VATICAN CITY — Just down the hall from the pope's apartment and office in the Apostolic Palace, Carmelite Father Reginald Foster eyeballs processions of Latin words like Caesar reviewing the vaunted 10th Legion before a crucial battle.

This Wisconsin native, plumber's son and graduate of Milwaukee's former St. Anne Parish grade school has come a long way from the world of beer, brats and bubblers.

But not so far that he doesn't still routinely wear plain blue work shirts and pants from J.C. Penney.

He is the pope's senior Latinist, a gifted and demanding linguist who did the lion's share of the translation when Pope Benedict XVI followed tradition and delivered the first formal speech as pontiff in Latin to the cardinals on the morning after being elected.

Known as Father Reggie to some friends and students, he also is an internationally renowned Latin teacher and a fluent speaker of complex, Ciceronian Latin, not to mention a world-class curmudgeon and quirky critic of the temporal and spiritual universes around him. His sometimes intemperate outbursts of personal opinions apparently are offset by an expertise that has enabled him to survive and to serve four popes over 36 years.

Mortals who dare to call Latin a dead language can expect a volley of, "Well, you're just brain-dead. Why don't you just go and talk about chipmunks or hamsters?" One should "dismiss them, ditch them, throw them out" because Latin is "the whole Western world, all of literature, all of language."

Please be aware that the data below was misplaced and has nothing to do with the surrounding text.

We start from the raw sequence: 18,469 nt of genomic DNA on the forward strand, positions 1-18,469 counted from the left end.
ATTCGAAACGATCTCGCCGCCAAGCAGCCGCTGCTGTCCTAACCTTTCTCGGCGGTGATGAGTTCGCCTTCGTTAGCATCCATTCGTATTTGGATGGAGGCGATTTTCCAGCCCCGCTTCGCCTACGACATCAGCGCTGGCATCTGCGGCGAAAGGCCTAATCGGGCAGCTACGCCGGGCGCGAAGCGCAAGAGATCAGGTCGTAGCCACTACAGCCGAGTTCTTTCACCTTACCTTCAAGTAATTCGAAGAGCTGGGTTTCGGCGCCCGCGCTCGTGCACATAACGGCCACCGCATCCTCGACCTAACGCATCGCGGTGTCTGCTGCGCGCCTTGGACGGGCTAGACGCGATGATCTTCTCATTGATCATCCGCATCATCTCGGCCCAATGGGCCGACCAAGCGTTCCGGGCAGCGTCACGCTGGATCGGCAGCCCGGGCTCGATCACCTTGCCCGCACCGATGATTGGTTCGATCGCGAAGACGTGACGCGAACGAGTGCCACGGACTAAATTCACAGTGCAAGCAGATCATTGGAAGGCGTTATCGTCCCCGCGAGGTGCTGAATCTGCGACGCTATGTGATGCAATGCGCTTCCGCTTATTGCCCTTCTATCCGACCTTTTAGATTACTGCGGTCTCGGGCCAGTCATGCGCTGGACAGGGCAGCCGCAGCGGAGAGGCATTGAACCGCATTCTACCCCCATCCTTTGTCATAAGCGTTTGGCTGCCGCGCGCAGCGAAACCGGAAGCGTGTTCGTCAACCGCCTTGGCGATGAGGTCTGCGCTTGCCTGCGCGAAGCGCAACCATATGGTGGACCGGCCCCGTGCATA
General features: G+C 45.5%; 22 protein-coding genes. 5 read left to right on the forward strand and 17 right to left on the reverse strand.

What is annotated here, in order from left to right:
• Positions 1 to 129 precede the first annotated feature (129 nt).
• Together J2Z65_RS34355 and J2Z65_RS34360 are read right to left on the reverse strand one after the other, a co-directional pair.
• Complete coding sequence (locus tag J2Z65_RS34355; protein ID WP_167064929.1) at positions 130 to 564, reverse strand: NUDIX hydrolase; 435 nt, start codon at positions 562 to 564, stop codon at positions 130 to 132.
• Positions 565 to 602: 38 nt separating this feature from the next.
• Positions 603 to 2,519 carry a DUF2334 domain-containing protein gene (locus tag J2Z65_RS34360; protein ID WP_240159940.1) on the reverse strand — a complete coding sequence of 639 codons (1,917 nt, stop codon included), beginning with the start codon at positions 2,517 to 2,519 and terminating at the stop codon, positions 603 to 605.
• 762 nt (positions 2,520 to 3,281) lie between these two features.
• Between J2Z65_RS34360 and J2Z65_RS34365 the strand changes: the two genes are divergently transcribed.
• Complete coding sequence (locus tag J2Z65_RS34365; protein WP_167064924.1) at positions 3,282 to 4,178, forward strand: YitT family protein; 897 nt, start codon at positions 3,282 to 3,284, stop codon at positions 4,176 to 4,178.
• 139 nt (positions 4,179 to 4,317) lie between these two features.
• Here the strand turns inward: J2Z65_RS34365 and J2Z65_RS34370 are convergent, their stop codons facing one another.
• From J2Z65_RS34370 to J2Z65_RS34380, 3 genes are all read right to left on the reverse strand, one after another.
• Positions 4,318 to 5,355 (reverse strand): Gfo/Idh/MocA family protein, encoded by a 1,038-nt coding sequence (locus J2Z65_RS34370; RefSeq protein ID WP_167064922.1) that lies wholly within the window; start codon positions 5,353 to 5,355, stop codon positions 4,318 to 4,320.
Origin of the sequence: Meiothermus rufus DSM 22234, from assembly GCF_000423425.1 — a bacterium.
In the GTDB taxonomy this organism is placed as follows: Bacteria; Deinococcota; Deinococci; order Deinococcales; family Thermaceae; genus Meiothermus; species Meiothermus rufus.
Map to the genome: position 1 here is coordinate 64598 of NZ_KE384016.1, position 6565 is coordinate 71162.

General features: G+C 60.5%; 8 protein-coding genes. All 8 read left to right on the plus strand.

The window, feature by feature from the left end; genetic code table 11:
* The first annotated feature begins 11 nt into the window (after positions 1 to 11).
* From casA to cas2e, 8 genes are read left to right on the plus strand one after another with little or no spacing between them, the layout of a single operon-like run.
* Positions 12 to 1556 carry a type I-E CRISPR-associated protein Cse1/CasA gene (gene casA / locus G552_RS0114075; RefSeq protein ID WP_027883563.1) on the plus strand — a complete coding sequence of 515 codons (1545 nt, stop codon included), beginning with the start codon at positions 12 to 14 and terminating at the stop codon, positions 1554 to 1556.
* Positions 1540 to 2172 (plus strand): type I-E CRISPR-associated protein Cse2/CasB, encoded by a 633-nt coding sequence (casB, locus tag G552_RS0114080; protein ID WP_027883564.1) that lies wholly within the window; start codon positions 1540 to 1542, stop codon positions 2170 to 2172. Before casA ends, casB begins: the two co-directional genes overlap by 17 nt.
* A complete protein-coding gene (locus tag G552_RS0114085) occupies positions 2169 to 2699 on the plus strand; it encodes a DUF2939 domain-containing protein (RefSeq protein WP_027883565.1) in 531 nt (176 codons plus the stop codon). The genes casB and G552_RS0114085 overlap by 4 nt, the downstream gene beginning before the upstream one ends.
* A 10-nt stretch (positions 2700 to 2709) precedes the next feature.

His cameo appearances on a weekly Vatican Radio segment dubbed "The Latin Lover" are legendary among some seminarians at the Pontifical North American College, partly because of his reputation for political incorrectness and unpredictability. Computer users can hear Foster tell the story of Rome's founding, burst into liturgical song in Latin, and react to Benedict XVI's first speech on archived shows at www.105live.vaticanradio.org/en_latin.html.

Yet, he also is a monk with a ready smile and a willingness to help visitors to Rome and the students from around the world who take his Latin classes at the Pontifical Gregorian University or his free Latin-immersion course in the summers. He makes the subject come alive through conversation and by doing such things as taking students on the Ides of March — the anniversary of Julius Caesar's assassination — to the site of the stabbing.